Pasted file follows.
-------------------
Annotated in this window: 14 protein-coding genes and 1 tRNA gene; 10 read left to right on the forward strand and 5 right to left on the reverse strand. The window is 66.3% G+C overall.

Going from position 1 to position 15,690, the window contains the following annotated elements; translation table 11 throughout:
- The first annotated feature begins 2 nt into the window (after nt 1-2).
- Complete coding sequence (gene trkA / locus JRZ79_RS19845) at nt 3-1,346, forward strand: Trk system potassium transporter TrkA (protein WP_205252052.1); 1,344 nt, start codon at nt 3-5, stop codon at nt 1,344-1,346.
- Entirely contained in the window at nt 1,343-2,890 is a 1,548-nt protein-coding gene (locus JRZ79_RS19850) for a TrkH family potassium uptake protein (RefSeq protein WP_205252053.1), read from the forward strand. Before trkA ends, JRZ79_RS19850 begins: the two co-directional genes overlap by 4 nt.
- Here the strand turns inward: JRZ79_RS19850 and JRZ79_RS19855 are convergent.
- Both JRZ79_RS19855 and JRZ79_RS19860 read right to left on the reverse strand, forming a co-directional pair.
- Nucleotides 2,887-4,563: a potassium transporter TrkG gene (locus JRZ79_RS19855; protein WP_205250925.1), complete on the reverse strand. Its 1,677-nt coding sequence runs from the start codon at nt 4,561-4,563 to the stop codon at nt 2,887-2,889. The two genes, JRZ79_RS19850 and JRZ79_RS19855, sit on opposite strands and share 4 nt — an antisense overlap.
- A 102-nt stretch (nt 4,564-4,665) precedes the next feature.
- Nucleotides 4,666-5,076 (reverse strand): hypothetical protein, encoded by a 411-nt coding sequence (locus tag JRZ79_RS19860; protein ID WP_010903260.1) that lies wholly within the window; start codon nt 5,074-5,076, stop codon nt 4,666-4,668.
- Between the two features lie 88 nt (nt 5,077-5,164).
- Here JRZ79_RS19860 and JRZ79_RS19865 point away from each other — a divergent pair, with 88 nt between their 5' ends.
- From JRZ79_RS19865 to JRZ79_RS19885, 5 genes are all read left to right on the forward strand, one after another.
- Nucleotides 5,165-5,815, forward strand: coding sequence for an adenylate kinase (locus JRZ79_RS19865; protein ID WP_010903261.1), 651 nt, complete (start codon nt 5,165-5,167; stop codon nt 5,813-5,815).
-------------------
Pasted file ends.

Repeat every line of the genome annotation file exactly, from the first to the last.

Annotated in this window: 14 protein-coding genes and 1 tRNA gene; 10 read left to right on the forward strand and 5 right to left on the reverse strand. The window is 66.3% G+C overall.

Going from position 1 to position 15,690, the window contains the following annotated elements; translation table 11 throughout:
- The first annotated feature begins 2 nt into the window (after nt 1-2).
- Complete coding sequence (gene trkA / locus JRZ79_RS19845) at nt 3-1,346, forward strand: Trk system potassium transporter TrkA (protein WP_205252052.1); 1,344 nt, start codon at nt 3-5, stop codon at nt 1,344-1,346.
- Entirely contained in the window at nt 1,343-2,890 is a 1,548-nt protein-coding gene (locus JRZ79_RS19850) for a TrkH family potassium uptake protein (RefSeq protein WP_205252053.1), read from the forward strand. Before trkA ends, JRZ79_RS19850 begins: the two co-directional genes overlap by 4 nt.
- Here the strand turns inward: JRZ79_RS19850 and JRZ79_RS19855 are convergent.
- Both JRZ79_RS19855 and JRZ79_RS19860 read right to left on the reverse strand, forming a co-directional pair.
- Nucleotides 2,887-4,563: a potassium transporter TrkG gene (locus JRZ79_RS19855; protein WP_205250925.1), complete on the reverse strand. Its 1,677-nt coding sequence runs from the start codon at nt 4,561-4,563 to the stop codon at nt 2,887-2,889. The two genes, JRZ79_RS19850 and JRZ79_RS19855, sit on opposite strands and share 4 nt — an antisense overlap.
- A 102-nt stretch (nt 4,564-4,665) precedes the next feature.
- Nucleotides 4,666-5,076 (reverse strand): hypothetical protein, encoded by a 411-nt coding sequence (locus tag JRZ79_RS19860; protein ID WP_010903260.1) that lies wholly within the window; start codon nt 5,074-5,076, stop codon nt 4,666-4,668.
- Between the two features lie 88 nt (nt 5,077-5,164).
- Here JRZ79_RS19860 and JRZ79_RS19865 point away from each other — a divergent pair, with 88 nt between their 5' ends.
- From JRZ79_RS19865 to JRZ79_RS19885, 5 genes are all read left to right on the forward strand, one after another.
- Nucleotides 5,165-5,815, forward strand: coding sequence for an adenylate kinase (locus JRZ79_RS19865; protein ID WP_010903261.1), 651 nt, complete (start codon nt 5,165-5,167; stop codon nt 5,813-5,815).